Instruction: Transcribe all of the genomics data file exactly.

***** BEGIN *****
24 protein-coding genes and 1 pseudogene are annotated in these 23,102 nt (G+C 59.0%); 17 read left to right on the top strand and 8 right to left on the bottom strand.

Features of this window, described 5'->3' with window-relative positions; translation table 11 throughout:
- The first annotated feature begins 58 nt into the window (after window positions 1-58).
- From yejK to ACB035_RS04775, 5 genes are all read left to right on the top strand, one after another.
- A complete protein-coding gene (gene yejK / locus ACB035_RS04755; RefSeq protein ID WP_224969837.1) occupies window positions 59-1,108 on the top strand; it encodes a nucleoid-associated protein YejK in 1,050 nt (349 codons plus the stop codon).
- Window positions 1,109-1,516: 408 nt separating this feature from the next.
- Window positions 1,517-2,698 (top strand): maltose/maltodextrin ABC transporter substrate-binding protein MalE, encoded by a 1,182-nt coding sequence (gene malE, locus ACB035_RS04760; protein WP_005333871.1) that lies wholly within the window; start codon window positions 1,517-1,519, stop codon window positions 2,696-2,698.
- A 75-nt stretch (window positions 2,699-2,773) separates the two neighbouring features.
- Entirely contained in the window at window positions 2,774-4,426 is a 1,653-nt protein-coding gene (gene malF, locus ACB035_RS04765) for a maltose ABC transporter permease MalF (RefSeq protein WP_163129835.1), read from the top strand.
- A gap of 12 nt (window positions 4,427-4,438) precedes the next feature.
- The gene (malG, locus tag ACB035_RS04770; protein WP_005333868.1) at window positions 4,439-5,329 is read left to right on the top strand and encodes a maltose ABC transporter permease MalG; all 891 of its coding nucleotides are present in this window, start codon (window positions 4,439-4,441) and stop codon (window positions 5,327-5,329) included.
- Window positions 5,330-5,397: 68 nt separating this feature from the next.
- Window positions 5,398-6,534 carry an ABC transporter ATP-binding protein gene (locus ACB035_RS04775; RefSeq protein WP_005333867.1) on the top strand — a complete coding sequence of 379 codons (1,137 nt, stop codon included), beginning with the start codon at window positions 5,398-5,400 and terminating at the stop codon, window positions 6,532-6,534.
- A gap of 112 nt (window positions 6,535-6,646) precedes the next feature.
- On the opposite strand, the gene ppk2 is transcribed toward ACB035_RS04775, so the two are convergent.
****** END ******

24 protein-coding genes and 1 pseudogene are annotated in these 23,102 nt (G+C 59.0%); 17 read left to right on the top strand and 8 right to left on the bottom strand.

Features of this window, described 5'->3' with window-relative positions; translation table 11 throughout:
- The first annotated feature begins 58 nt into the window (after window positions 1-58).
- From yejK to ACB035_RS04775, 5 genes are all read left to right on the top strand, one after another.
- A complete protein-coding gene (gene yejK / locus ACB035_RS04755; RefSeq protein ID WP_224969837.1) occupies window positions 59-1,108 on the top strand; it encodes a nucleoid-associated protein YejK in 1,050 nt (349 codons plus the stop codon).
- Window positions 1,109-1,516: 408 nt separating this feature from the next.
- Window positions 1,517-2,698 (top strand): maltose/maltodextrin ABC transporter substrate-binding protein MalE, encoded by a 1,182-nt coding sequence (gene malE, locus ACB035_RS04760; protein WP_005333871.1) that lies wholly within the window; start codon window positions 1,517-1,519, stop codon window positions 2,696-2,698.
- A 75-nt stretch (window positions 2,699-2,773) separates the two neighbouring features.
- Entirely contained in the window at window positions 2,774-4,426 is a 1,653-nt protein-coding gene (gene malF, locus ACB035_RS04765) for a maltose ABC transporter permease MalF (RefSeq protein WP_163129835.1), read from the top strand.
- A gap of 12 nt (window positions 4,427-4,438) precedes the next feature.
- The gene (malG, locus tag ACB035_RS04770; protein WP_005333868.1) at window positions 4,439-5,329 is read left to right on the top strand and encodes a maltose ABC transporter permease MalG; all 891 of its coding nucleotides are present in this window, start codon (window positions 4,439-4,441) and stop codon (window positions 5,327-5,329) included.
- Window positions 5,330-5,397: 68 nt separating this feature from the next.
- Window positions 5,398-6,534 carry an ABC transporter ATP-binding protein gene (locus ACB035_RS04775; RefSeq protein WP_005333867.1) on the top strand — a complete coding sequence of 379 codons (1,137 nt, stop codon included), beginning with the start codon at window positions 5,398-5,400 and terminating at the stop codon, window positions 6,532-6,534.
- A gap of 112 nt (window positions 6,535-6,646) precedes the next feature.
- On the opposite strand, the gene ppk2 is transcribed toward ACB035_RS04775, so the two are convergent.